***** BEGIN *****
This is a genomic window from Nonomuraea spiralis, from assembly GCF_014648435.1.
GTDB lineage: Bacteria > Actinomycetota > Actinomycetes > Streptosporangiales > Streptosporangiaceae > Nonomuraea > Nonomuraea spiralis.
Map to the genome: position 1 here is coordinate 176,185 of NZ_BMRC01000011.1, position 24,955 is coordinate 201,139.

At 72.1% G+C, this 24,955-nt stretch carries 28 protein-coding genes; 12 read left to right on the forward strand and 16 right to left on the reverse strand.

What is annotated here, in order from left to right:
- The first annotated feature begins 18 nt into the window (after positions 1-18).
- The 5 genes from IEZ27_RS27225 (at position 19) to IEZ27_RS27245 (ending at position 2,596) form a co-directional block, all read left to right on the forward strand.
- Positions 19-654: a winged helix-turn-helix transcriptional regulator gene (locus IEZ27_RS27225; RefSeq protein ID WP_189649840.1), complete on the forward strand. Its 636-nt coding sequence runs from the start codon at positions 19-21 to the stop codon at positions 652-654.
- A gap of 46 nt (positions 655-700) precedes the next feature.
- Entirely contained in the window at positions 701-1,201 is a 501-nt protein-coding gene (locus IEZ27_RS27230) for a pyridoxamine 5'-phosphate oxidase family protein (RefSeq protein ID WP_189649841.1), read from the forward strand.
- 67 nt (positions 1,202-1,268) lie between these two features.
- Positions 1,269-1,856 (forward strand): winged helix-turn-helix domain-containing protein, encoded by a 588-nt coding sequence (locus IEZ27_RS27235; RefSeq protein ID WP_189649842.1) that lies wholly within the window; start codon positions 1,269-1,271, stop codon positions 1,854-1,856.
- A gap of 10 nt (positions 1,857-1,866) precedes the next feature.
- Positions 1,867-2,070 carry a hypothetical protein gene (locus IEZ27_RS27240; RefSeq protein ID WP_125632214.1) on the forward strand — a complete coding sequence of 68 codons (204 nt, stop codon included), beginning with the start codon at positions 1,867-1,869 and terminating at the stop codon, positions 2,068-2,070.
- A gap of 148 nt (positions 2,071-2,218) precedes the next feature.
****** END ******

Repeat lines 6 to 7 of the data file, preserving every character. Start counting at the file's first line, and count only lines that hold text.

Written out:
- The first annotated feature begins 18 nt into the window (after positions 1-18).
- The 5 genes from IEZ27_RS27225 (at position 19) to IEZ27_RS27245 (ending at position 2,596) form a co-directional block, all read left to right on the forward strand.